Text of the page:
1. Machinists and home workshop hobbyists with metalworking lathes and milling machines and such, likewise have need for creative safety glasses to suit exactly what they do, and some safety glasses as described in this article can work for either in the workshop or out at the firing range as well. A little online searching will quickly find safety reading glasses that are bifocal – the large roughly 2/3rd’s upper portion of each safety lens is simply clear with no corrective reduction or magnification, so you can see everything the same as you would without glasses, and the lower roughly 1/3″ bifocal portion of the lens being the magnifying strength you specify, with the general magnifying range – measured as in all eyeglasses in “diopters” – being the same as found on typical cheap drug store / dollar store reading glasses (+1 all the way up in steps of .25 to an eye stretching +6 if you look online). Great for in the shop or at the range.

      I recommend anyone interested to read up on understanding eyeglass prescriptions, as it is pretty simple stuff for most basic prescriptions. Learn what “Sphere”, “Cylinder”, “Axis”, and “Add” mean and you will be well on your way to being able to order your own custom shooting glasses online at very low cost. If you see an eyecare professional as often as you should and therefore know that you do not have any astigmatism to deal with, you can simply ignore the “Cylinder” and “axis” sections on the ordering form as they are irrelevant. Ditto with “prism” as that is fairly rare. (People already wearing prescription eyeglasses will generally already know if they have any astigmatism or if they need some prism correction for one eye, although they may not necessarily remember the exact numbers they need.)

      I will give my own example – I have “chronic central serous retinopathy” in both eyes which means my eyesight is changeable over time. I have no astigmatism. I find that for the moment, +2.25 reading glasses work well for sitting at the computer, so that is my “sphere” number for each eye. To read small print and see other things closer up, like when I am in my little home workshop, I find +3.5 magnification to be about good for seeing small detail. (I also keep magnifying glasses scattered about the house and etc. as a matter of habit). The “Add” number is for the lower bifocal portion of the lens, and it is always a positive number _that is relative to the “sphere” number_ in an eyeglass prescription. So to get a bifocal strength that works out to my preferred +3.5, I take my “sphere” of +2.25 and see that I need to add 1.25 to it to get my desired +3.5, so 1.25 is my “Add” number on the online prescription section of the eyeglass ordering form. Sphere = +2.25 each eye, and Add = +1.25 each eye. This gives me my currently preferred +2.25 computer reading / workshop glasses with +3.5 bifocals I leave the “cylinder” and “axis” fields blank because I have no astigmatism, and neither do I need any “prism” correction, so that is as simple as that for my own needs.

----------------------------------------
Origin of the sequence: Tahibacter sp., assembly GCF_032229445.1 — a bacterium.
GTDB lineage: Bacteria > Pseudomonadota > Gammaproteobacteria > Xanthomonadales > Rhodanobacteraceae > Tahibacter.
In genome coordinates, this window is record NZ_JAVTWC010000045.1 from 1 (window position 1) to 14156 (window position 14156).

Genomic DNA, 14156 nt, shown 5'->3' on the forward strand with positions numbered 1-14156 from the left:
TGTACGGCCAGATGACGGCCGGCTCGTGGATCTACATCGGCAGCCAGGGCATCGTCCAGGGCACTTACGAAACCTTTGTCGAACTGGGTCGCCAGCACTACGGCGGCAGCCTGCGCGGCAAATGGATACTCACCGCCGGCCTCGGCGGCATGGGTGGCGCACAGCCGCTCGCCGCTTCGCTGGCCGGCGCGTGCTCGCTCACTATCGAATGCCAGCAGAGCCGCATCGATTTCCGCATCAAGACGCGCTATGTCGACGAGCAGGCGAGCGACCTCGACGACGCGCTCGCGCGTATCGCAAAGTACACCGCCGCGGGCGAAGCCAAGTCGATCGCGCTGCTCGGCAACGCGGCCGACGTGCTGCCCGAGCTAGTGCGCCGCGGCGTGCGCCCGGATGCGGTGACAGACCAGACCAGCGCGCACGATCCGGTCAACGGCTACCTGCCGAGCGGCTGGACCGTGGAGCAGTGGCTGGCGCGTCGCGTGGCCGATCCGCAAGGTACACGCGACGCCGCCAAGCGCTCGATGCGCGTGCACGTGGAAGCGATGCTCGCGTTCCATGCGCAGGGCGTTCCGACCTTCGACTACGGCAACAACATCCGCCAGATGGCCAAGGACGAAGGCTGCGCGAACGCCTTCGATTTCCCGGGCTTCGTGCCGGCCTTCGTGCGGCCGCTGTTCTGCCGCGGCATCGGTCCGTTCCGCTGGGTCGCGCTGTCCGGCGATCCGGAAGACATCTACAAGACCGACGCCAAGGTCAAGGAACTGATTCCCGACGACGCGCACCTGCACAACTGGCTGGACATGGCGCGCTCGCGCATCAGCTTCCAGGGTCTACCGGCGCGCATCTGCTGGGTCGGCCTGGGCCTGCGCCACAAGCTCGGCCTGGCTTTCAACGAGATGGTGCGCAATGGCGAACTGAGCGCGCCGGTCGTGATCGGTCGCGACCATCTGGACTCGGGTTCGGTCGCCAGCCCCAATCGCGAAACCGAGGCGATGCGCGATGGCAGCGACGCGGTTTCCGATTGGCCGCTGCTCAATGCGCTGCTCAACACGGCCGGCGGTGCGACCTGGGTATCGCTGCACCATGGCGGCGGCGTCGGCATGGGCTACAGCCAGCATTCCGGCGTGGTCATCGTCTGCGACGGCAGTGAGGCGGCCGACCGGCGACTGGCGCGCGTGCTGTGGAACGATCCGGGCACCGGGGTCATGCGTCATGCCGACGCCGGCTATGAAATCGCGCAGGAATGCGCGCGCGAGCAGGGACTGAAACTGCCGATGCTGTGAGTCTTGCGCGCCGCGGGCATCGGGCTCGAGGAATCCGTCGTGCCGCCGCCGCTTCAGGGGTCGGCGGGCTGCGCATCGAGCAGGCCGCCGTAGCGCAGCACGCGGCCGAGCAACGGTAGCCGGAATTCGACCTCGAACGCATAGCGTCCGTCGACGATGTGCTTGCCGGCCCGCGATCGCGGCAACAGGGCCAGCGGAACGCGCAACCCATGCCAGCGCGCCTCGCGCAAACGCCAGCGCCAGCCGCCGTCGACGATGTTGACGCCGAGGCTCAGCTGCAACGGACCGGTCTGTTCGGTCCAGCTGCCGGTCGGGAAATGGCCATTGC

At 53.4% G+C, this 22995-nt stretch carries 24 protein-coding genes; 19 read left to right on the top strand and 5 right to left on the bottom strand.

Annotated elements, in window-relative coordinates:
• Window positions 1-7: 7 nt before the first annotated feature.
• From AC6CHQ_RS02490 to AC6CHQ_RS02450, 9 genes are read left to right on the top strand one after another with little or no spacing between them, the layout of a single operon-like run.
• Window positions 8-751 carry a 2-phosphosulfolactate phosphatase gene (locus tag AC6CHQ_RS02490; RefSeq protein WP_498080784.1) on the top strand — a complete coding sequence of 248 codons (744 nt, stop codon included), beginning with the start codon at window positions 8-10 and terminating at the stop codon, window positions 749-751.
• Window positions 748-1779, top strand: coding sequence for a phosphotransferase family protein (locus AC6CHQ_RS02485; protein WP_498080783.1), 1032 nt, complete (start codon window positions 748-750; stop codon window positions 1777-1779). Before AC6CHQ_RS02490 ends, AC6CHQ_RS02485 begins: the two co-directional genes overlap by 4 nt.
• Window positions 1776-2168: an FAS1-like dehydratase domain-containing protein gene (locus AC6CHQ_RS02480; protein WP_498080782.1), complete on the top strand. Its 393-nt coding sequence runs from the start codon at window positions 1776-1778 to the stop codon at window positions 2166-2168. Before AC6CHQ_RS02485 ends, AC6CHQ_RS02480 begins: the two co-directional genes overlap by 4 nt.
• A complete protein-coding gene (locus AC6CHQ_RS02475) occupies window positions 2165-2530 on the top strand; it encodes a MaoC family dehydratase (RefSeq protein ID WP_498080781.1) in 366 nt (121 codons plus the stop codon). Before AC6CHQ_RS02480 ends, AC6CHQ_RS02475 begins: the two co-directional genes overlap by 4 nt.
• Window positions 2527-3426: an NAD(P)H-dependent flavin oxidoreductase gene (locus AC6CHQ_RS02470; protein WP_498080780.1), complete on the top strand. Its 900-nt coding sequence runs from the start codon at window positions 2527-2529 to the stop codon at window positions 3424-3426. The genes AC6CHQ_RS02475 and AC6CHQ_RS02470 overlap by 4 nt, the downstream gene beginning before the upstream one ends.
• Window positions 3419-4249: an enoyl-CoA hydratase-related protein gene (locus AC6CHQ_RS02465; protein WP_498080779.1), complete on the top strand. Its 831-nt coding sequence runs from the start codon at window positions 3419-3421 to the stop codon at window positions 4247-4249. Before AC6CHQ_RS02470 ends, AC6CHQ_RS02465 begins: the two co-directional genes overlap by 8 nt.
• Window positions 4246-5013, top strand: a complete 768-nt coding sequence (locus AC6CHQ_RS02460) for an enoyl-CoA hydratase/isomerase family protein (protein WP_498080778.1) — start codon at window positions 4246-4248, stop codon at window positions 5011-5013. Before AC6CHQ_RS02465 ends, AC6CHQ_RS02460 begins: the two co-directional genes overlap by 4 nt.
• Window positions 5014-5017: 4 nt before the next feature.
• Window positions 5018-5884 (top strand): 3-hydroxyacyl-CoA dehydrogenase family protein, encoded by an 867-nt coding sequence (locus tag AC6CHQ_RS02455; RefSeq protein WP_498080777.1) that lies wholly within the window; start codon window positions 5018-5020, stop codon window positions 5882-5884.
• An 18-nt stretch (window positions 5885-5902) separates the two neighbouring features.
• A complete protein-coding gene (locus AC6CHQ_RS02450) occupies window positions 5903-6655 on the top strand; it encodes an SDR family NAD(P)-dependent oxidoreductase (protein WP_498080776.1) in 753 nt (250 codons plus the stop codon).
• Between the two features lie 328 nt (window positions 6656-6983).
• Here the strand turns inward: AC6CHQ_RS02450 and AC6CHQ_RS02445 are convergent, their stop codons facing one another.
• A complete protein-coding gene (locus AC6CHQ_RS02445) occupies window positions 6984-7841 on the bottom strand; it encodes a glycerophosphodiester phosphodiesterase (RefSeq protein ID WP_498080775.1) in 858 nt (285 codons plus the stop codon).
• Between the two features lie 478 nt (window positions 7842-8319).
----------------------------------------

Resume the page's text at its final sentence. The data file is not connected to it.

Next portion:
If you do have some astigmatism you will need to get those “Cylinder” and “Axis” numbers from your eye care professional. Ditto if you need “prism” correction for one of your eyes. I suggest simply telling the optometrist / optician exactly what you are up to – you might say custom _workshop_ or _driving_ glasses instead of shooting glasses if that helps to avoid any BS – and offering to pay cash for a simple eye exam to get your specific prescription numbers, *IF* they will give you a cash discount, and simply go elsewhere if they won’t. Last time I did this I paid like $30 and was out of there in about 10 or 15 minutes, no problem.

      This is how I get cheap but accurate eyeglasses that suit exactly how I do things without spending a lot of money. I have “outside / driving” glasses” which are my “shooting” glasses as well, and “computer / workshop” glasses as I described above. I thought perhaps someone out there could use this basic info to do the same for themselves, so here you go. In short, if you are paying more than $60 to $80 for a pair of bifocals to suit exactly how you do things, you are doing something wrong.

      ZOOM IN and OUT on your computer:
      If you are sitting at a PC / Windows computer, look at the “Backspace” key on your keyboard. Going to the left of that backspace key, you will see the “+” key, then the “-” key, and then the “0” key. In every internet browser and in most email (and other) programs, you can “zoom in” to enlarge everything for easier reading. Hold down either of the Control (Ctrl) keys and then hit “+” to zoom in / enlarge this window, “-” to zoom out / shrink, and “0” to reset your browser to it’s normal 100% view. Whenever I type into one of these tiny little comment text boxes, I always first hold down Ctrl while tapping the “+” key a few times to make everything HUGE, type in my little message, and then when I am done I hold down Ctrl and tap the “0” key once to reset the browser back to normal view, just for example. Try it!

      Here’s to clearly seeing what you clearly need to see! 🙂

    2. Tom,
      THANK YOU for the heads up for the SSP EyeWear as my old eyes are now getting MAJOR near sighted as the front sight fuzzily fades into oblivion. Laser sights are becoming a necessity but for a coming trial with these new spectacles. At least my far distance is still near at an optimum.
      As always, I enjoy Your articles with the latest new toys. Keep ‘um coming! DGJ